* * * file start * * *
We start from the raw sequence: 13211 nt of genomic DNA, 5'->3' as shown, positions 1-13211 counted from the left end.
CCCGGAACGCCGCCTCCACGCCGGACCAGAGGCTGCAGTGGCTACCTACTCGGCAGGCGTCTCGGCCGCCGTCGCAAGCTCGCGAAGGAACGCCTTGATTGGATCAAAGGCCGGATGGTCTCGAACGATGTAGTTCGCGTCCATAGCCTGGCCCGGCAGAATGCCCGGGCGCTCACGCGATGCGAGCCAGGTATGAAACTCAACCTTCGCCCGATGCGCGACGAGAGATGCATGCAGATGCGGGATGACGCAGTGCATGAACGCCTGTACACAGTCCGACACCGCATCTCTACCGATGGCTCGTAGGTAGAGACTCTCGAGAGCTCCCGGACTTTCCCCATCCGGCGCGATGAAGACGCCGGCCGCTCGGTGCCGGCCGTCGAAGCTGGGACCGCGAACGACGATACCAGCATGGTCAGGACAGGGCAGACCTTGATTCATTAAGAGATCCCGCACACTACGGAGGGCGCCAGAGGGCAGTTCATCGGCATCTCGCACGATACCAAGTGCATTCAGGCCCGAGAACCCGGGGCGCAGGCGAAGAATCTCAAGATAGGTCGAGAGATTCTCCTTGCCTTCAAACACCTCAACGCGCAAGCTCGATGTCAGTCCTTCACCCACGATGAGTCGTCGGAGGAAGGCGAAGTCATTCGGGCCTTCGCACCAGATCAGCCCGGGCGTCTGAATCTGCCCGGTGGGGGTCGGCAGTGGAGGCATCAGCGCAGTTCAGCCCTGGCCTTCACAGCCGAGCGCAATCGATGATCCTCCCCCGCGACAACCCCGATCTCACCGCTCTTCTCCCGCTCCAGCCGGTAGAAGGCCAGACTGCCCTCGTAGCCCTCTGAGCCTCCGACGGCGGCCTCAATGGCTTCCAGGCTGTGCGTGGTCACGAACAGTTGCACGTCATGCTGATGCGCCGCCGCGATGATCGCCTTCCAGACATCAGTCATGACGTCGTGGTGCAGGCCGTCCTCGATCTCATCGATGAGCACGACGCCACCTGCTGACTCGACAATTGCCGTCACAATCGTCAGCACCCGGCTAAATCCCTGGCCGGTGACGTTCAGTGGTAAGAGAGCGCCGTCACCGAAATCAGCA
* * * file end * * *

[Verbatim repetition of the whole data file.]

We start from the raw sequence: 13211 nt of genomic DNA, 5'->3' as shown, positions 1-13211 counted from the left end.
CCCGGAACGCCGCCTCCACGCCGGACCAGAGGCTGCAGTGGCTACCTACTCGGCAGGCGTCTCGGCCGCCGTCGCAAGCTCGCGAAGGAACGCCTTGATTGGATCAAAGGCCGGATGGTCTCGAACGATGTAGTTCGCGTCCATAGCCTGGCCCGGCAGAATGCCCGGGCGCTCACGCGATGCGAGCCAGGTATGAAACTCAACCTTCGCCCGATGCGCGACGAGAGATGCATGCAGATGCGGGATGACGCAGTGCATGAACGCCTGTACACAGTCCGACACCGCATCTCTACCGATGGCTCGTAGGTAGAGACTCTCGAGAGCTCCCGGACTTTCCCCATCCGGCGCGATGAAGACGCCGGCCGCTCGGTGCCGGCCGTCGAAGCTGGGACCGCGAACGACGATACCAGCATGGTCAGGACAGGGCAGACCTTGATTCATTAAGAGATCCCGCACACTACGGAGGGCGCCAGAGGGCAGTTCATCGGCATCTCGCACGATACCAAGTGCATTCAGGCCCGAGAACCCGGGGCGCAGGCGAAGAATCTCAAGATAGGTCGAGAGATTCTCCTTGCCTTCAAACACCTCAACGCGCAAGCTCGATGTCAGTCCTTCACCCACGATGAGTCGTCGGAGGAAGGCGAAGTCATTCGGGCCTTCGCACCAGATCAGCCCGGGCGTCTGAATCTGCCCGGTGGGGGTCGGCAGTGGAGGCATCAGCGCAGTTCAGCCCTGGCCTTCACAGCCGAGCGCAATCGATGATCCTCCCCCGCGACAACCCCGATCTCACCGCTCTTCTCCCGCTCCAGCCGGTAGAAGGCCAGACTGCCCTCGTAGCCCTCTGAGCCTCCGACGGCGGCCTCAATGGCTTCCAGGCTGTGCGTGGTCACGAACAGTTGCACGTCATGCTGATGCGCCGCCGCGATGATCGCCTTCCAGACATCAGTCATGACGTCGTGGTGCAGGCCGTCCTCGATCTCATCGATGAGCACGACGCCACCTGCTGACTCGACAATTGCCGTCACAATCGTCAGCACCCGGCTAAATCCCTGGCCGGTGACGTTCAGTGGTAAGAGAGCGCCGTCACCGAAATCAGCA